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Is Emotional Relevance the Future of Advertising?

3rd Dec 2015


Az Ahmed, Senior Marketing Consultant at SmartFocus


I read an article recently that talked about technology featuring in the new Minority Report TV show. For the 2002 film of the same name, the film makers asked John Underkoffler at MIT to consult on the futuristic technology they would use in their movie. From drones, to driverless cars, to the retina scan recognition software that prompted contextualised ads in a shopping mall, a surprising amount of what was predicted has come to pass. Ok, maybe our eyes aren’t scanned every time we go shopping, but it’s probably only a matter of time.

For the new TV show, they went back to MIT and enlisted John’s help again, and once more a lot of technology in the new show looks like it could be with us in the near future. One of the predicted technological advances in particular looks like it could become very relevant to retailers – namely emotionally relevant advertising. This is advertising that measures a person’s heart rate and analyses micro facial expressions to offer products based on their mood.


Measuring heart rate can be done today with many wearables measuring a person’s heart rate for fitness based apps, like the Apple Watch. Also the technology is being developed at the moment to measure changes in micro facial expressions. Combine the two and you would potentially be able to recognise how a person is feeling at the precise moment they are scanned and offer them relevant adverts.

If this sort of thing does become a reality, there is a huge amount of work that will need to be done, alongside getting the tech right. For example data privacy. Many people are already concerned about the erosion of their privacy and their personal data being abused. Companies would therefore have to get consumer approval before being scanned in return for personalised offers and discounts. However if bridges like that can be crossed, emotionally relevant advertising could become a viable revenue stream for businesses.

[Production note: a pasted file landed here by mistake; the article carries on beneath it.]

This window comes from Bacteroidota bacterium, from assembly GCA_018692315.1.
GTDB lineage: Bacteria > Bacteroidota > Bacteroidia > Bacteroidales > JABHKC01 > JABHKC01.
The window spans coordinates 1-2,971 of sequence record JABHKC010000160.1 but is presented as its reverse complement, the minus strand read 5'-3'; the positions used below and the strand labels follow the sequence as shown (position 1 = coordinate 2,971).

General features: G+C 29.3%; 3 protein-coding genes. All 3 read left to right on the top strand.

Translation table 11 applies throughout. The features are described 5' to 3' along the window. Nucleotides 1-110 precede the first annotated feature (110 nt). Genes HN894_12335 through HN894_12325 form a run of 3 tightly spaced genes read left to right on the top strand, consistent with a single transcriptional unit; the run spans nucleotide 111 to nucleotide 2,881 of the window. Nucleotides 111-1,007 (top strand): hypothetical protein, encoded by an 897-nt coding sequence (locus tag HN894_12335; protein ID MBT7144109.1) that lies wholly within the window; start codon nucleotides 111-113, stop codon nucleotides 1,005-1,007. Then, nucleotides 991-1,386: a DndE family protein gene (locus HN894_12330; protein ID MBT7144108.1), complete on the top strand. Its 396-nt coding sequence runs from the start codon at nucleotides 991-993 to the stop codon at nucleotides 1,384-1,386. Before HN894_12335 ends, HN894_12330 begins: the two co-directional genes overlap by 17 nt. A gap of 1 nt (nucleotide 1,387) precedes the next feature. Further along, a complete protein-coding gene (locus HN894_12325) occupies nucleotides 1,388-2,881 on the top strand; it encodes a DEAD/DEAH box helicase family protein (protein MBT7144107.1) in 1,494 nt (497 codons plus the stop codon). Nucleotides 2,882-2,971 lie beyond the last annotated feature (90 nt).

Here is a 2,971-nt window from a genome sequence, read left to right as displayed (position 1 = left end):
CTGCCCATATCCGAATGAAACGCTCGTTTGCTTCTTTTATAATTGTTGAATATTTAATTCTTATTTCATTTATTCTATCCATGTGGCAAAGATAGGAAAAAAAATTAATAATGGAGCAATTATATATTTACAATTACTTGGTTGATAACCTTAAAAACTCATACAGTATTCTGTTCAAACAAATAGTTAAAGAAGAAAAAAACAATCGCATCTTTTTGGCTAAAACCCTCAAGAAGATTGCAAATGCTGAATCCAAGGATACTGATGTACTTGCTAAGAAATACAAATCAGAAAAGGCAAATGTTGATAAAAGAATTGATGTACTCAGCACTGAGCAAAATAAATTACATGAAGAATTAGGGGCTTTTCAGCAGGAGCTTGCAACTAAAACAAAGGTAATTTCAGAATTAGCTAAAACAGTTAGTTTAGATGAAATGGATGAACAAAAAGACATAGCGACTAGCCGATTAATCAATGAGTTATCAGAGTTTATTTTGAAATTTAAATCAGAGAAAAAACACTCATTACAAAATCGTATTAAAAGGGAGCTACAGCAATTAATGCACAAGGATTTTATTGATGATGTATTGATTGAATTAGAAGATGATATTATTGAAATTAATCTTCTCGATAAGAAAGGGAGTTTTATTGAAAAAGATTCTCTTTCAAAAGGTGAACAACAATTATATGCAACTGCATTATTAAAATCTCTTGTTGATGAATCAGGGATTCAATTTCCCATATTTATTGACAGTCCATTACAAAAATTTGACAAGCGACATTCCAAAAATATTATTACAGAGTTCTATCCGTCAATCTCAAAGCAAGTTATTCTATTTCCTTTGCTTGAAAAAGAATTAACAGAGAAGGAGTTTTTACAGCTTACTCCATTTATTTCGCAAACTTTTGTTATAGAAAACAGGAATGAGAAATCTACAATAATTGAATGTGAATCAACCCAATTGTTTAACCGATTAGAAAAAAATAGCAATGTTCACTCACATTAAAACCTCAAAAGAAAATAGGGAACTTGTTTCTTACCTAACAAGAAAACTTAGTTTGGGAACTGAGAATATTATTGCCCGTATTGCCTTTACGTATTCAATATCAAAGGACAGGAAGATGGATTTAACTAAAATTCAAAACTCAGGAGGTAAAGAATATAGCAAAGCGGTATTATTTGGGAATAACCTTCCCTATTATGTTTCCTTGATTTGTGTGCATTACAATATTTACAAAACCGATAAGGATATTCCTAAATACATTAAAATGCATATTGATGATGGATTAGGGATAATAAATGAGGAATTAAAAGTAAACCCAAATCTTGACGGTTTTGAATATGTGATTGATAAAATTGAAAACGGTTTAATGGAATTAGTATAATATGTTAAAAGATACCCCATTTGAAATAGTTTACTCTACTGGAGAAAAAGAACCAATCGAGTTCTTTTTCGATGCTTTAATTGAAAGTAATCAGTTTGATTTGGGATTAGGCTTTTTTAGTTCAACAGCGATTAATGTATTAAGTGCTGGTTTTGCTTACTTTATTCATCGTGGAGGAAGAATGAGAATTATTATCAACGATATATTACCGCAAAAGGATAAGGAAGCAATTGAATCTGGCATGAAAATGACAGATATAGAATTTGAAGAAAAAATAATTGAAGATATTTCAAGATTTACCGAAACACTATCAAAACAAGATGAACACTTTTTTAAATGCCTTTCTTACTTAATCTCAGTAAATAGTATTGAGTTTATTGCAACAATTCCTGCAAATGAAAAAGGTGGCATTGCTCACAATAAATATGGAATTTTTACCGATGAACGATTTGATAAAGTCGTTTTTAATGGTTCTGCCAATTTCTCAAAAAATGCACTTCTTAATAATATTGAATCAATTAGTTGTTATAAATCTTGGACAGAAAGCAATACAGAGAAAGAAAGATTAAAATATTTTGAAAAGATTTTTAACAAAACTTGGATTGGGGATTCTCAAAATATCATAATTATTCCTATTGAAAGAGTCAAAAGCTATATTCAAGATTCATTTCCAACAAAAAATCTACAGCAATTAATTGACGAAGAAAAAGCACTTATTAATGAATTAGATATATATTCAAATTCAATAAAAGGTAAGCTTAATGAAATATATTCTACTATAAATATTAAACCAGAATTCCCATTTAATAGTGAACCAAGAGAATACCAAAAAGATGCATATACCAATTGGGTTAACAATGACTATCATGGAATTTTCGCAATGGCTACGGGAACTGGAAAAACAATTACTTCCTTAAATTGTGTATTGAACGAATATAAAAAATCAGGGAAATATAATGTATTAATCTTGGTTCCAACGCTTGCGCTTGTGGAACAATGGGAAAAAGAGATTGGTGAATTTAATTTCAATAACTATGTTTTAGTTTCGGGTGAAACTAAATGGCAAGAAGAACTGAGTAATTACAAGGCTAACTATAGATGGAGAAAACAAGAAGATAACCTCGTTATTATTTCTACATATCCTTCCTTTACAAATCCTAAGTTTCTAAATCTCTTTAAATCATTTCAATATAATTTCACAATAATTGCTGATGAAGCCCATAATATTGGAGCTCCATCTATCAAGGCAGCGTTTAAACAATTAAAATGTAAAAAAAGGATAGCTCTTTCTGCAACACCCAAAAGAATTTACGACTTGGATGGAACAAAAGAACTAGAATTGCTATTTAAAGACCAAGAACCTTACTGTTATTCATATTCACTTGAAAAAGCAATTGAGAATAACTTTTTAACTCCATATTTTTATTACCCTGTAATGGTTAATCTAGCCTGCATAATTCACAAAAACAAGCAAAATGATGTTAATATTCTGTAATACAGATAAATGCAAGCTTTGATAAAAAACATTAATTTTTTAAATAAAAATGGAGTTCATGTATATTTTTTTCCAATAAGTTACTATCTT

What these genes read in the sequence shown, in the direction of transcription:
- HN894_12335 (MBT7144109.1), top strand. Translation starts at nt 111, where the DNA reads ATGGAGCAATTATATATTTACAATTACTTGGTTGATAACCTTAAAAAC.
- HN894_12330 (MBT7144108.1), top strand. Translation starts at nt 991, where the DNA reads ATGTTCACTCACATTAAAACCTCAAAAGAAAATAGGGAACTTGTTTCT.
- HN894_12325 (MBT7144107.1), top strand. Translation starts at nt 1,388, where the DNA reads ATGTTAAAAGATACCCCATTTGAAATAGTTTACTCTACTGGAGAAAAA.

Before we get too excited we need to ask ourselves whether people actually want to be scanned, and if they are feeling sad for example, do they actually want a product advertised to them that could perk them up? Indeed if they are feeling anxious, do they want an ad that offers them a relaxing and upbeat film they can download to their Apple TV?

Perhaps it’s more likely for emotional relevance to become commonplace if it is built into the products we already use every day. For example if our phone tracked our mood and knew if we were angry, maybe it could suggest we go for a run? Or our desk could track if we were sitting still for too long and suggest that we have a quick walk around. Maybe that sort of thing could work and even become integrated into the Internet of Things and be used by our fridges, microwaves and home heating systems.

Emotionally relevant ads might be an easier sell than facial recognition ads which contextualise content based on an individual by scanning their face when they enter a physical space. This is currently being trialled in shopping centres, to mixed results. Even Facebook uses facial recognition technology to scan pictures and suggest people to tag in them. Monitoring heart rate and micro expressions without scanning the full face could make the privacy concern a bit easier to swallow. Or it could just be something inevitable that we all accept in return for a personalised offer or a better shopping experience in the future. Time will tell.

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Az Ahmed, Senior Marketing Consultant at SmartFocus

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